Loy’s production brings Tristan und Isolde into the real world, amplifying emotions and turmoil that most people would fear to feel or express. I sincerely hope that – as the BBC don’t seem to be broadcasting it on BBC Four despite an apparent new commitment to the arts – Covent Garden are taking the opportunity to film this production for posterity.

And Pappano directed the orchestra with incredible fervor. The tempo at which he too the opening Prelude set the tenor for the entire opera. There was a noticeable ferocity to the playing in the First Act that was beautifully counterbalanced by the luxuriant sound world he created for the Second. And in the final Act, he slowly built on the bleak, drained sound created in the orchestra for Tristan’s monologue to created crashing waves of glorious – almost technicolour – sound for those closing moments.

And as the music slowly faded, I have no doubt that it was a performance that quite literally transfigured many of the people who had witnessed it.

Capital(ist) Flute

In Classical Music, Mozart, Opera, Review on December 2, 2014 at 8:57 am

Review – Die Zauberflöte (Royal College of Music, Britten Theatre, Saturday 29 November 2014)

Tamino – Nick Pritchard
Papageno – Timothy Connor
Pamina – Sofia Larsson
Die Konigin der Nacht – He Wu
Sarastro – Matthew Buswell
Drei Damen – Gemma Lois Summerfield, Angela Simkin & Maria Ostroukhova
Drei Knabe – Louise Fuller, Katie Coventry & Polly Leech
Papagena – Turiya Haudenhuyse
Monostratos – Peter Aisher

Director – Jean-Claude Auvray
Designer – Ruari Murchison
Lighting Designer – Michael Doubleday

Royal College of Music Orchestra

Michael Rosewell (Conductor)

The Britten Theatre was the perfect venue for a very strong production of Mozart’s Die Zauberflöte by the students of the Royal College of Music under the direction of Michael Rosewell.

There’s something almost ‘life affirming’ about attending a performance of such high musical, vocal and instrumental standards, performed with such passion, commitment and – in the case of Timothy Connor’s Papageno – cheeky verve.

While they have years ahead of them to forge the refine their vocal talents, the cast were uniformly strong but the stand out performers for me was Nick Pritchard’s Tamino and Timothy Connor’s Papageno. While he may have tired mid-way through the Second Act his tenor was bright and forthright but he also displayed that oft-missing subtlety of tone and dynamic control that even today’s more tenured tenors lack. He shaped his phrases beautifully and also exuded that naivety that is essential for Tamino. Timothy Connor played his unwilling side-kick very well, finding the right balance between slapstick humour and pathos. His diction – even when speaking – was very good and like Tamino, he elegantly shaped the vocal line intelligently. His duet with Pamina – Bei Männern welche Liebe fühlen – similarly displayed that he has a natural ability to blend with other singers.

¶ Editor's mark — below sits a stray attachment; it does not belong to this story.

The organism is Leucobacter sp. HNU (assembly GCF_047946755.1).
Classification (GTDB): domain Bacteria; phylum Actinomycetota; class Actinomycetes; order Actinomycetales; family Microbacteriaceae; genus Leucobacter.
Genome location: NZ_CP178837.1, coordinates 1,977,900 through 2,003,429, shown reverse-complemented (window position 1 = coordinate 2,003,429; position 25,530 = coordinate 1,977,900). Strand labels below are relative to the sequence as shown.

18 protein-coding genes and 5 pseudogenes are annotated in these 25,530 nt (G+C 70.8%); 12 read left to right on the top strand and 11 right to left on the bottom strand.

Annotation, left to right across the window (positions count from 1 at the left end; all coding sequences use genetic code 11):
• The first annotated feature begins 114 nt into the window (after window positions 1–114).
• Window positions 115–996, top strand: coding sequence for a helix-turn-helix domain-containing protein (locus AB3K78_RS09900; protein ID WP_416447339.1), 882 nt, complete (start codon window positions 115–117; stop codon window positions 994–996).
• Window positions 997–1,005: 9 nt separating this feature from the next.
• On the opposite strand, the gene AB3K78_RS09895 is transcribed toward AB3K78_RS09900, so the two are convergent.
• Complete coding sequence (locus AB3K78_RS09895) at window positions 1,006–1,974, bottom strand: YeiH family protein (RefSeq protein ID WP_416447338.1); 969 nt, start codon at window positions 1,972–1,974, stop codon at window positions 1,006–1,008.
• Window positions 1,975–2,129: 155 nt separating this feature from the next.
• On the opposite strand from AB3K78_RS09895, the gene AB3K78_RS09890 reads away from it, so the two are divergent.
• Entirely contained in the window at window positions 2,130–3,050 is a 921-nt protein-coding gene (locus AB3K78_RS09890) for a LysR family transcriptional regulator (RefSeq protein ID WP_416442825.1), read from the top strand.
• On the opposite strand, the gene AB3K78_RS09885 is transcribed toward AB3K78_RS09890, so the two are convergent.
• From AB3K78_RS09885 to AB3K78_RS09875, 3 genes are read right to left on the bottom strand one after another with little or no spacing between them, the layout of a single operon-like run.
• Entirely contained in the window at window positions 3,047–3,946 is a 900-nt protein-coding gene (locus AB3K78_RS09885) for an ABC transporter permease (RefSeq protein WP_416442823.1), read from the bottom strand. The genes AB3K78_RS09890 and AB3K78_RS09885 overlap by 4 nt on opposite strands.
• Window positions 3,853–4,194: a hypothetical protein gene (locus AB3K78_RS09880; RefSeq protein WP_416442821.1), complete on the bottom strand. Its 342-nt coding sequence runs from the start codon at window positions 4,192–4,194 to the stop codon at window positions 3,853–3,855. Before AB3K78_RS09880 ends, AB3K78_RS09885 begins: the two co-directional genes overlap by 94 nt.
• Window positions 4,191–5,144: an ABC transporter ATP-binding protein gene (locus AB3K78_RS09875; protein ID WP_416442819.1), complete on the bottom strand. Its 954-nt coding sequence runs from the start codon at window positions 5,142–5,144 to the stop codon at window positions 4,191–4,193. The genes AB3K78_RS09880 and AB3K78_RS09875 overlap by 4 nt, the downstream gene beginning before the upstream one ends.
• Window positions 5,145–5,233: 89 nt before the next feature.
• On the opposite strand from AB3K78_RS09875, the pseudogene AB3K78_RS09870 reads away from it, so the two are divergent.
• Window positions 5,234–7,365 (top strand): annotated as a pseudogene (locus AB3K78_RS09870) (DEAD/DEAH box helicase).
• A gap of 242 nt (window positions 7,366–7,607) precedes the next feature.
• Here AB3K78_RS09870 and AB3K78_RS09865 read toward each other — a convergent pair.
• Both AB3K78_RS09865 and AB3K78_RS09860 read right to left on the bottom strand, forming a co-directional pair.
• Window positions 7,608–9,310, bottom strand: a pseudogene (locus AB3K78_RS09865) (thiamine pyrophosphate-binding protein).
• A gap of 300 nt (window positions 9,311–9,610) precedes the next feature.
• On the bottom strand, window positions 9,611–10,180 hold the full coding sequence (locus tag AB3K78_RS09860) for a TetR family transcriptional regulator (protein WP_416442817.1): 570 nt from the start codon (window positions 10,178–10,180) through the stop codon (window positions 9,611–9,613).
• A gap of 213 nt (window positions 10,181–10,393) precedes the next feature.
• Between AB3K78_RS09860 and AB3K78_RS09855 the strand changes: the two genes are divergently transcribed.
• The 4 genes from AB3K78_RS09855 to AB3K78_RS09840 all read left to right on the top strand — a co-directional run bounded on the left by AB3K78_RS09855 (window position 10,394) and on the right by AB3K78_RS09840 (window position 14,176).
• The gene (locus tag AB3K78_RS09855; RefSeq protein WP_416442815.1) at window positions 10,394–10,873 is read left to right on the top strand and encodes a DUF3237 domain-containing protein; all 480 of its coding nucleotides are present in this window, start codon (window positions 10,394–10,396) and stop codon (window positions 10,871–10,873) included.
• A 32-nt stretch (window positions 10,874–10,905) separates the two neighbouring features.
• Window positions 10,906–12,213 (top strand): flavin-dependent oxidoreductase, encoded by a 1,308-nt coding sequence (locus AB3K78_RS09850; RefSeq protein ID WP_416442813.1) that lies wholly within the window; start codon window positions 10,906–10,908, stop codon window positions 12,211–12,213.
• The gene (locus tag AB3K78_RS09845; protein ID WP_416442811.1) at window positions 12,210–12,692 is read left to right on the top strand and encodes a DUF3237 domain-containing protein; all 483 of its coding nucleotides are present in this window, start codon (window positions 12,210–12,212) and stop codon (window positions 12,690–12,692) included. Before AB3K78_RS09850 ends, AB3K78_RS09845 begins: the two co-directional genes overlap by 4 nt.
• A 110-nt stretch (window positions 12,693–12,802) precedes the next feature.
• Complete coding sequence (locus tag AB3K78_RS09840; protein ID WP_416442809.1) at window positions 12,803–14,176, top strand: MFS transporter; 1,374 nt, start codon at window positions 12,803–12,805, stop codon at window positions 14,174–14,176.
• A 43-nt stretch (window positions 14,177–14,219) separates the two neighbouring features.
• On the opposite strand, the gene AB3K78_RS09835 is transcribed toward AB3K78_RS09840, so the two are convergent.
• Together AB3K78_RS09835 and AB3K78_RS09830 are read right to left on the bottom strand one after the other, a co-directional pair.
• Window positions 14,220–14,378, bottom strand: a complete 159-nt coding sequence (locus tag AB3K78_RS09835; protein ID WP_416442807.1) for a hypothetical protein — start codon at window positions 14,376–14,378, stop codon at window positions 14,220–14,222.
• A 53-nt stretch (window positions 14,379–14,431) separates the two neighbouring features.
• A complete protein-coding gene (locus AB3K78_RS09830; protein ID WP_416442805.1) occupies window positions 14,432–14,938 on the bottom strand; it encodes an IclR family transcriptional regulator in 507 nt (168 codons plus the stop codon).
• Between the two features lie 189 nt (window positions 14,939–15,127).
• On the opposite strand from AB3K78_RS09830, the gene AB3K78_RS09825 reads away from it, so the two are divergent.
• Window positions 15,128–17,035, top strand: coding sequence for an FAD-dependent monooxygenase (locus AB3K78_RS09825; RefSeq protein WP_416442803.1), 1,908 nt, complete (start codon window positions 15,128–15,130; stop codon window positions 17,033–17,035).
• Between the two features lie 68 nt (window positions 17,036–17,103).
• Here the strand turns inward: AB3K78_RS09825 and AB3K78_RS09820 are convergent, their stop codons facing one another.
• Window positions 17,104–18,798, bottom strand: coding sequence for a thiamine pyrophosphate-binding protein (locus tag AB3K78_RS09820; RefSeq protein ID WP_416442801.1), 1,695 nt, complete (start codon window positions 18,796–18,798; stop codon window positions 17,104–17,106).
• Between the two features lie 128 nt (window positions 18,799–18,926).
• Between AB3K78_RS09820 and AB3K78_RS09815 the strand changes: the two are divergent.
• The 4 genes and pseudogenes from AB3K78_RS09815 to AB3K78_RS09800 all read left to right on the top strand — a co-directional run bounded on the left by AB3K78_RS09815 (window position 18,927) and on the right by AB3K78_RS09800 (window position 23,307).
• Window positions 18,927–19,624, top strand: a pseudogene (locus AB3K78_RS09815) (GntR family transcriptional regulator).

As Tamino’s future bride, Sofia Larsson demonstrated that she had all the notes for the role with a bright top and the ability to spin the most sensuous legato line. Over time I have no doubt that she will increase her range of colours but like Pritchard, I think they are destined for a bright future. He Wu and her three ladies were all equally impressive – with some of the best ensemble singing and acting I have seen by the Three Ladies – Mesdames Summerfield, Simkin and Ostroukhova and I particularly enjoyed the latter’s smoky, resonant singing. Ms Wu was a formidable Konigin, with pin-point accuracy in the coloratura but also investing overall in the precision of her singing and with excellent diction. Again, as her voice matures she will be able to colour what is – quite clearly – an remarkable instrument. Matthew Buswell’s Sarastro deployed a notable bass voice – both rich and resonant – but I did feel that sometimes there was both a lack of clarity in his diction and his singing.

In the pit, Michael Rosewell drew exemplary playing from the student orchestra, with especially fine and pungent playing from the brass. His ensured that the music was transparent and clear but I did feel that some of his tempi were a little fast.

And I am not quite sure that “Greed Is Good” was quite the moral that Mozart intended for Die Zauberflöte, which was the conclusion that I drew from Jean-Claude Auvray’s production. But while the idea of lauding of wealth as the answer for wisdom might seem a strange approach, I did enjoy his simple, no-nonsense approach. The idea of ‘revelation’ through the opening and closing of the central set was smartly done and surprisingly didn’t feel over-used or tired by the end. And the Drei Knaben caught the awkwardness of youth very smartly.

The entire production made for a very rewarding evening and I look forward to seeing their production of Handel’s Giove in Argo in 2015.


Until I feared I would lose it, I never loved to read. One does not love breathing.